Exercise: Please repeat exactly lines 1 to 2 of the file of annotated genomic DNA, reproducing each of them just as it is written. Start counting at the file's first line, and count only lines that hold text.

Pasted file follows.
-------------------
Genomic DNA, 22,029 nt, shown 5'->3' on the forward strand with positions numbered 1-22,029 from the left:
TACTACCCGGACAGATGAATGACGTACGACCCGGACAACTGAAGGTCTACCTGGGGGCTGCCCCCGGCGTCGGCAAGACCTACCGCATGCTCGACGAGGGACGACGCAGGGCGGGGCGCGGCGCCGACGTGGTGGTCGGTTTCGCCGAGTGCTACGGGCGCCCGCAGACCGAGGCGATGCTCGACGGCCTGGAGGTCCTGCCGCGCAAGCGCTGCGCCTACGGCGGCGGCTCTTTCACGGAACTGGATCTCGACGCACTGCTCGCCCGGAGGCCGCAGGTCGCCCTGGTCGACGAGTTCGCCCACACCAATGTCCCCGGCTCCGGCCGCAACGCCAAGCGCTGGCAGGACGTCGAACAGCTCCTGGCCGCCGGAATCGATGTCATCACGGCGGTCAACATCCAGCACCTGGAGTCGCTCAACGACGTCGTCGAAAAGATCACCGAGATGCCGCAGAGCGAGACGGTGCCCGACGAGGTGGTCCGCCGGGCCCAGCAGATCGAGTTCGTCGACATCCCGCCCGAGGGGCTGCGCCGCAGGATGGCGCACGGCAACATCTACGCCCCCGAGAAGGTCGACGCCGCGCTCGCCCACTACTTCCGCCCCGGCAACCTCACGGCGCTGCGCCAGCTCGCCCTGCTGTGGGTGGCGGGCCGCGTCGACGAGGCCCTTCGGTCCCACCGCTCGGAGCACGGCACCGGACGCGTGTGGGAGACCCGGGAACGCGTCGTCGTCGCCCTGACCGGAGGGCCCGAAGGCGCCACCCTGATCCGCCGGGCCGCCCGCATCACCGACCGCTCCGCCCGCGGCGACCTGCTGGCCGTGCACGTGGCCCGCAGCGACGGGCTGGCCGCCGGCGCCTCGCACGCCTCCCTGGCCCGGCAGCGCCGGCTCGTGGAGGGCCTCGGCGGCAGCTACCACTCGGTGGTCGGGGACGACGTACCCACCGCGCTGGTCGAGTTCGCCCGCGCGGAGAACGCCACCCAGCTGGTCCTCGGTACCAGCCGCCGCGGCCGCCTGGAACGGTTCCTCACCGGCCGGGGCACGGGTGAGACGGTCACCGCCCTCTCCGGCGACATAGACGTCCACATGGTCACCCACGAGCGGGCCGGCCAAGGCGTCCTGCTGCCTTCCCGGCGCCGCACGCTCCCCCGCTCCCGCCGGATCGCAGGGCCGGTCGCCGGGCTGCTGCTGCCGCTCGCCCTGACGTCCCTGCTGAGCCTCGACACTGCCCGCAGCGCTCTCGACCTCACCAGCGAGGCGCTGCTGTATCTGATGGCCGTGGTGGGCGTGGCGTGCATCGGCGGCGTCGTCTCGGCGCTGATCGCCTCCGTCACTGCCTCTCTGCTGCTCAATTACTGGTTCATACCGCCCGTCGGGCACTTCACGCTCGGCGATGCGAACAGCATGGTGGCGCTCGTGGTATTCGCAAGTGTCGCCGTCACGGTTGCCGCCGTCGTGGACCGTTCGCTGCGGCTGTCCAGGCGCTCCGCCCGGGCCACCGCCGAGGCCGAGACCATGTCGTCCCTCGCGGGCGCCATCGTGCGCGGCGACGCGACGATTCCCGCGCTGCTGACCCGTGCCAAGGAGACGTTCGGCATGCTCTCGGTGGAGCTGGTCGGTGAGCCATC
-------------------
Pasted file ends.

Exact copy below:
Genomic DNA, 22,029 nt, shown 5'->3' on the forward strand with positions numbered 1-22,029 from the left:
TACTACCCGGACAGATGAATGACGTACGACCCGGACAACTGAAGGTCTACCTGGGGGCTGCCCCCGGCGTCGGCAAGACCTACCGCATGCTCGACGAGGGACGACGCAGGGCGGGGCGCGGCGCCGACGTGGTGGTCGGTTTCGCCGAGTGCTACGGGCGCCCGCAGACCGAGGCGATGCTCGACGGCCTGGAGGTCCTGCCGCGCAAGCGCTGCGCCTACGGCGGCGGCTCTTTCACGGAACTGGATCTCGACGCACTGCTCGCCCGGAGGCCGCAGGTCGCCCTGGTCGACGAGTTCGCCCACACCAATGTCCCCGGCTCCGGCCGCAACGCCAAGCGCTGGCAGGACGTCGAACAGCTCCTGGCCGCCGGAATCGATGTCATCACGGCGGTCAACATCCAGCACCTGGAGTCGCTCAACGACGTCGTCGAAAAGATCACCGAGATGCCGCAGAGCGAGACGGTGCCCGACGAGGTGGTCCGCCGGGCCCAGCAGATCGAGTTCGTCGACATCCCGCCCGAGGGGCTGCGCCGCAGGATGGCGCACGGCAACATCTACGCCCCCGAGAAGGTCGACGCCGCGCTCGCCCACTACTTCCGCCCCGGCAACCTCACGGCGCTGCGCCAGCTCGCCCTGCTGTGGGTGGCGGGCCGCGTCGACGAGGCCCTTCGGTCCCACCGCTCGGAGCACGGCACCGGACGCGTGTGGGAGACCCGGGAACGCGTCGTCGTCGCCCTGACCGGAGGGCCCGAAGGCGCCACCCTGATCCGCCGGGCCGCCCGCATCACCGACCGCTCCGCCCGCGGCGACCTGCTGGCCGTGCACGTGGCCCGCAGCGACGGGCTGGCCGCCGGCGCCTCGCACGCCTCCCTGGCCCGGCAGCGCCGGCTCGTGGAGGGCCTCGGCGGCAGCTACCACTCGGTGGTCGGGGACGACGTACCCACCGCGCTGGTCGAGTTCGCCCGCGCGGAGAACGCCACCCAGCTGGTCCTCGGTACCAGCCGCCGCGGCCGCCTGGAACGGTTCCTCACCGGCCGGGGCACGGGTGAGACGGTCACCGCCCTCTCCGGCGACATAGACGTCCACATGGTCACCCACGAGCGGGCCGGCCAAGGCGTCCTGCTGCCTTCCCGGCGCCGCACGCTCCCCCGCTCCCGCCGGATCGCAGGGCCGGTCGCCGGGCTGCTGCTGCCGCTCGCCCTGACGTCCCTGCTGAGCCTCGACACTGCCCGCAGCGCTCTCGACCTCACCAGCGAGGCGCTGCTGTATCTGATGGCCGTGGTGGGCGTGGCGTGCATCGGCGGCGTCGTCTCGGCGCTGATCGCCTCCGTCACTGCCTCTCTGCTGCTCAATTACTGGTTCATACCGCCCGTCGGGCACTTCACGCTCGGCGATGCGAACAGCATGGTGGCGCTCGTGGTATTCGCAAGTGTCGCCGTCACGGTTGCCGCCGTCGTGGACCGTTCGCTGCGGCTGTCCAGGCGCTCCGCCCGGGCCACCGCCGAGGCCGAGACCATGTCGTCCCTCGCGGGCGCCATCGTGCGCGGCGACGCGACGATTCCCGCGCTGCTGACCCGTGCCAAGGAGACGTTCGGCATGCTCTCGGTGGAGCTGGTCGGTGAGCCATC